A Message to the World

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A couple of months ago, a message appeared on the roof of Steve Turner Contemporary Art, loosely painted in white across a black ground, reading "Help Us." Given the gallery's location, just across Wilshire Boulevard from the Los Angeles County Museum or Art (LACMA) and the dazzling new home for all things blue-chip, The Broad Contemporary Art Museum, one would be tempted to infer a dissenting tone in the sign, made by Los Angeles artist Mark Bradford. But as Bradford's message is not actually visible to the windowless buildings surrounding the gallery, and can only properly be seen from the air and via a live video feed the gallery has established, it's clear that the artist's SOS reaches beyond the limits of contemporary art. Bradford adopts a fundamental position of appeal that is heavily colored by its similarities to those of Hurricane Katrina victims, including Angela Antoinette Perkins, who repeated these very words outside the New Orleans Convention Center, on September 1st 2005, and roused survivors into a chant. Seen through this lens, the selective visibility Bradford grants his piece may reference the infamous account of Bush flying over New Orleans while returning from vacation, as well as the extent to which Katrina, like most contemporary disasters, was delivered unto the majority of the world populous through varying levels of technological mediation: mass-media all the way down to cell-phone videos. The gallery's video feed feels particularly poignant, in this regard, in that it documents, in real-time, a message that has already been painted and that never changes. With each day that elapses, in other words, Bradford's entreaty only more compellingly tells its story of expectation, desperation and thwarted relief. - Tyler Coburn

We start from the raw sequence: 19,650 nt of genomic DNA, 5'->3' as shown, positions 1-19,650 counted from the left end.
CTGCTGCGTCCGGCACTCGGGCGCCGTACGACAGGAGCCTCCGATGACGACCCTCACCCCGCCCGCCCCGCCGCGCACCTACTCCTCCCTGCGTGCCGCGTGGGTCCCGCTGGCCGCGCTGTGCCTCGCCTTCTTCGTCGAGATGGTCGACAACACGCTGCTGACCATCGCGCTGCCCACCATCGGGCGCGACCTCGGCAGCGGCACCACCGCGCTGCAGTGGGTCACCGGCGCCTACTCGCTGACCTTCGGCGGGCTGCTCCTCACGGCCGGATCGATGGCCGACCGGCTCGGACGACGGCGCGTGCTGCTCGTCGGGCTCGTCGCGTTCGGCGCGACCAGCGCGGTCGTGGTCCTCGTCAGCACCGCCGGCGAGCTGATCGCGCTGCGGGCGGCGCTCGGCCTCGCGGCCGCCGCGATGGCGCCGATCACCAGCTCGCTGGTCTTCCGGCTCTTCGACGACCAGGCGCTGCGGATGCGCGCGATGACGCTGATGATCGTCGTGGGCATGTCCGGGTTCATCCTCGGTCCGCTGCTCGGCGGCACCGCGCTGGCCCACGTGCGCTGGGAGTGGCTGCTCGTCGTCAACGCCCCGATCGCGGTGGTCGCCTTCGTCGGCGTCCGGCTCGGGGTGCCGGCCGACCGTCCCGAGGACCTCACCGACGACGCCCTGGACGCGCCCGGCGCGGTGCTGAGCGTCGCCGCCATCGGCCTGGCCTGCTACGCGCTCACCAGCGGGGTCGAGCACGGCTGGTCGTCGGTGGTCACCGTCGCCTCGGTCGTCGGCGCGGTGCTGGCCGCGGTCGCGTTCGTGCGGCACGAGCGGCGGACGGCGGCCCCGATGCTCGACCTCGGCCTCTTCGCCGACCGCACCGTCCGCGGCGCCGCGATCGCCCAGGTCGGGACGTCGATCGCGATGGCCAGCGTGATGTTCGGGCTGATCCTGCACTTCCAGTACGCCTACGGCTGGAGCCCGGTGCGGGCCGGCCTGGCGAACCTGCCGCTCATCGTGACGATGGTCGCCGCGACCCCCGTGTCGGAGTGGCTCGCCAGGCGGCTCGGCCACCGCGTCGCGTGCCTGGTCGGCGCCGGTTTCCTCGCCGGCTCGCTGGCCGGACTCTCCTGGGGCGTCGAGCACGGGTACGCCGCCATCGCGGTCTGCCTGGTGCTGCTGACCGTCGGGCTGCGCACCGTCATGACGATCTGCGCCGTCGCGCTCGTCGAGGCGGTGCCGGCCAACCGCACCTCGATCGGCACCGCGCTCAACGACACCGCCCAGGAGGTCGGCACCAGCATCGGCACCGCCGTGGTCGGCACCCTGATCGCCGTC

Image: Mark Bradford, HELP US: An Installation (Aerial View), 2008

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